President Obama came to Ohio Monday to push insurance reform just as Congress is bearing down on a controversial plan to pass a health care bill and circumvent Republican opposition in the Senate. Mr. Obama, speaking in a gym of the Ehrnfelt Recreation and Senior Center in this suburb south of Cleveland, highlighted the plight of Natoma Canfield, a Medina, Ohio, cancer survivor who came down with leukemia just two weeks ago after dropping an unaffordable health care plan in January.
STRONGSVILLE, Ohio - President Obama came to Ohio Monday to push insurance reform just as Congress is bearing down on a controversial plan to pass a health care bill and circumvent Republican opposition in the Senate.
Mr. Obama, speaking in a gym of the Ehrnfelt Recreation and Senior Center in this suburb south of Cleveland, highlighted the plight of Natoma Canfield, a Medina, Ohio, cancer survivor who came down with leukemia just two weeks ago after dropping an unaffordable health care plan in January.
House Democratic leaders have vowed to bring a Senate-passed health bill up for a vote this week, but it is not known whether House Speaker Nancy Pelosi has a majority to pass the bill. Congress is proposing to use the so-called reconciliation process that avoids the requirement of 60 votes in the Senate, but which Republicans claim should be reserved for budget measures.
Mr. Obama urged “courage,” while portraying his bill as a moderate approach between those who want a “government-run” health care plan and those who want to let the insurance industry regulate itself.
The bill would require people to have insurance, set up insurance marketplaces where people could shop for insurance, prohibit insurers from denying care based on a pre-existing condition, offer subsidies for people in certain income brackets, and provide tax credits to businesses that buy insurance for employees.
He pegged the cost at $100 billion a year.
Protesters lined Royalton Road outside the senior center and shopping center complex. Inside the gym approximately 1,500 people cheered enthusiastically for the President. However, one voice was heard calling out, “what's your plan for jobs?”
Mr. Obama was introduced by the sister of Ms. Canfield, a 50-year-old self-employed Medina woman who paid $6,075 for insurance last year, 16 years after having been diagnosed with cancer.
He said Ms. Canfield was in the hospital yesterday, diagnosed with leukemia. January was her last month on insurance. Ms. Canfield wrote to Mr. Obama to urge passage of a health care bill in December, before she got sick.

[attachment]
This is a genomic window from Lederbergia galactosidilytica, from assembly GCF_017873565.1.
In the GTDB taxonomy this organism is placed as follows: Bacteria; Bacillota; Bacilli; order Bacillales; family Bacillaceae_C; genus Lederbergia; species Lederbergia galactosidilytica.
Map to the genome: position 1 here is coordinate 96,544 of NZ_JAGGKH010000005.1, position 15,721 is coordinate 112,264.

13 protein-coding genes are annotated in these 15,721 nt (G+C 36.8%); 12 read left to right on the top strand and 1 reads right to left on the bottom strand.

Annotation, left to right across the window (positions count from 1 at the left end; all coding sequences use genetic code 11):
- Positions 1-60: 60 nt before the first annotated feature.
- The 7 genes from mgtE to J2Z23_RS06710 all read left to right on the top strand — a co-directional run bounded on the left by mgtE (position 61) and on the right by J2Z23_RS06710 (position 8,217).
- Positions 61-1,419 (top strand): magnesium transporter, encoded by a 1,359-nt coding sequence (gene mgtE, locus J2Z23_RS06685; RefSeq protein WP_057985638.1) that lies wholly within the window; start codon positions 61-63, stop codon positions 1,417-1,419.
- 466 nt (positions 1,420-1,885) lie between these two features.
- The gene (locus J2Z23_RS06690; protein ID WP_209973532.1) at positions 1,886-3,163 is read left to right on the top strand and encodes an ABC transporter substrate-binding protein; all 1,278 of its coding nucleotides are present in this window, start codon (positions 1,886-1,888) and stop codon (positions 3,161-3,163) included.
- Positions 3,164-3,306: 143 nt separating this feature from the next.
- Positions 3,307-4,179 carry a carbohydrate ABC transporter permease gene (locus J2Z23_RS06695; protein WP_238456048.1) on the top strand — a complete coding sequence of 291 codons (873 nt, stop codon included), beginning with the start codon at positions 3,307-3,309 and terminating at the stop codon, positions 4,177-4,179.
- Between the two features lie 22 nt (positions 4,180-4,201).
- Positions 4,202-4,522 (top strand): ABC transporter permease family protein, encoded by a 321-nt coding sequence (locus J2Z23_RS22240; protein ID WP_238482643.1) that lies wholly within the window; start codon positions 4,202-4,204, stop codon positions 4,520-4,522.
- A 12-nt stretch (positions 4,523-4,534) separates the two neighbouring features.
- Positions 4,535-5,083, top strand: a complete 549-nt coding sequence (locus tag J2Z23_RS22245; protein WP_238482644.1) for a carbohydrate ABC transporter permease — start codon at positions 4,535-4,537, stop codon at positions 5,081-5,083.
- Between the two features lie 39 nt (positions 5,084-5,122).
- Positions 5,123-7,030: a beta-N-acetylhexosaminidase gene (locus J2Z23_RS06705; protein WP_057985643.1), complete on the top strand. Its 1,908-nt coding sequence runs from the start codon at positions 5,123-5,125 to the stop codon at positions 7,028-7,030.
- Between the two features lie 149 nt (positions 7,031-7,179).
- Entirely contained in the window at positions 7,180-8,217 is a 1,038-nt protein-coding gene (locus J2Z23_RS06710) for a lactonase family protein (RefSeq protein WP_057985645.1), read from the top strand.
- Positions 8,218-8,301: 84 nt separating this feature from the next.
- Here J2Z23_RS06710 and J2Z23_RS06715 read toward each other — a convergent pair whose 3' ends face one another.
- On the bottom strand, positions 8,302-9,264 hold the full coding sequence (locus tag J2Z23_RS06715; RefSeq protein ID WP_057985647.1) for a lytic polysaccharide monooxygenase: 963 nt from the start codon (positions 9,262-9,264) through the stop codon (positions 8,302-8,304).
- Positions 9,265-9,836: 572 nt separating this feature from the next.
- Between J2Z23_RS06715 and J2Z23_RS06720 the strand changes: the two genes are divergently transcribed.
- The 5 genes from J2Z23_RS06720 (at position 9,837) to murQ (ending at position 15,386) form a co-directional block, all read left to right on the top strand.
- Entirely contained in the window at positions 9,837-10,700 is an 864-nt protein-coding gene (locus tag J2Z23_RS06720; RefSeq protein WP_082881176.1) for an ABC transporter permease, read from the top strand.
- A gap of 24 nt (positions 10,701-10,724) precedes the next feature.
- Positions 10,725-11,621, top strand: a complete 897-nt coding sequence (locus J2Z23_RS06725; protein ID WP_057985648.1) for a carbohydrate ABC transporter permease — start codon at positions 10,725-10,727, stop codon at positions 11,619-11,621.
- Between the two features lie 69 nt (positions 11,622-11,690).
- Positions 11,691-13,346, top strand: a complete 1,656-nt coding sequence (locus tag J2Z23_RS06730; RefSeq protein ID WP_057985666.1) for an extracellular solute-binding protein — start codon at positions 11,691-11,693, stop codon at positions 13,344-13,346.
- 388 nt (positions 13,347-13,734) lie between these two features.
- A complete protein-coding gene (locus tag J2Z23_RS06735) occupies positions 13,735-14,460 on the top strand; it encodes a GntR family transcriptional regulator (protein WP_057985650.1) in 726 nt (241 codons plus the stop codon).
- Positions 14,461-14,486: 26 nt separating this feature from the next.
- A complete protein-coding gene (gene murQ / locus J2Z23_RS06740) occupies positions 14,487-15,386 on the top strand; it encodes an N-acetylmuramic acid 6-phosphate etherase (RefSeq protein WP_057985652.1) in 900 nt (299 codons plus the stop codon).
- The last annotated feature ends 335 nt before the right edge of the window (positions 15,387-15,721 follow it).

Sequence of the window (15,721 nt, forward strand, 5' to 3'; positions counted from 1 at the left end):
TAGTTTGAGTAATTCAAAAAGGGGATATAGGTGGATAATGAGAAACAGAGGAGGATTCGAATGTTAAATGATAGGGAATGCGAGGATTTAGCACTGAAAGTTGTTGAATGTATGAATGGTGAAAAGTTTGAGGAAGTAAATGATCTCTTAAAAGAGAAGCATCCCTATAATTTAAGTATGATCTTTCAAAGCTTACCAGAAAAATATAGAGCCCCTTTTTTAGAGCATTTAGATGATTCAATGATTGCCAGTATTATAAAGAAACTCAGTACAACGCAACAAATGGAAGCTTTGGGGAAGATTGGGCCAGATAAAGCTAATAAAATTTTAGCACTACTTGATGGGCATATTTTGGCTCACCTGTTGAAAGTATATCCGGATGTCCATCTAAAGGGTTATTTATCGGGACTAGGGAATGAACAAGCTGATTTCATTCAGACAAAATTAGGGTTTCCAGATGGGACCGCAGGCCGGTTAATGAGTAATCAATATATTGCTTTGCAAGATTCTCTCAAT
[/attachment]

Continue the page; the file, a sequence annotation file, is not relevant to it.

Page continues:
“When you hear people say “start over” – I want you to think of Natoma. When you hear people saying that this isn't the “right time” – think of what she's going through. When you hear people talk about who's up and who's down in the polls – instead of what's right or what's wrong for the country – think of her and the millions of responsible people – working people – being hurt by today's system of health insurance,” Mr. Obama said.
The President is seeking to strengthen support in the House among wavering Democrats.
He was joined by Democratic Ohio Gov. Ted Strickland and Reps. Betty Sutton (D., Lorain) and Dennis Kucinich (D., Cuyahoga), in whose district the event was held.
Jim Renacci, a Wadsworth, Ohio, Republican running against first-term Democrat John Boccieri in the nearby 16th District, said polls show the bill is not popular with Ohioans.
“The people of northeast Ohio recognize that this is a bad bill,” Mr. Renacci said.
Mr. Boccieri is undecided, according to The Hill newspaper covering Capitol Hill. He voted no on a House bill in November. Mr. Kucinich said he would vote no because it doesn't include a public option. Also undecided are Ms. Sutton and Rep. Marcy Kaptur (D., Toledo), both of whom voted yes in November.
Republican Rob Portman, a former congressman running for the U.S. Senate, said the bill raises premiums, adds new job-killing mandates, and will cost taxpayers. He said the president's emphasis should be on rebuilding the economy and creating jobs.
Walter F. Ehrnfelt Recreation and Senior Center
1:00 P.M. EDT
THE PRESIDENT: Hello, Ohio! (Applause.) It is good to be here in the Buckeye State. Congratulations on winning the Big Ten Championship. (Laughter.) I'm filling out my brackets now. (Laughter.) And it's even better to be out of Washington for a little while.
THE PRESIDENT: Yes, that kid Turner looks pretty good. You guys are doing all right.
It is wonderful to be here --
AUDIENCE MEMBER: I love you!
THE PRESIDENT: I love you back. I do. (Applause.)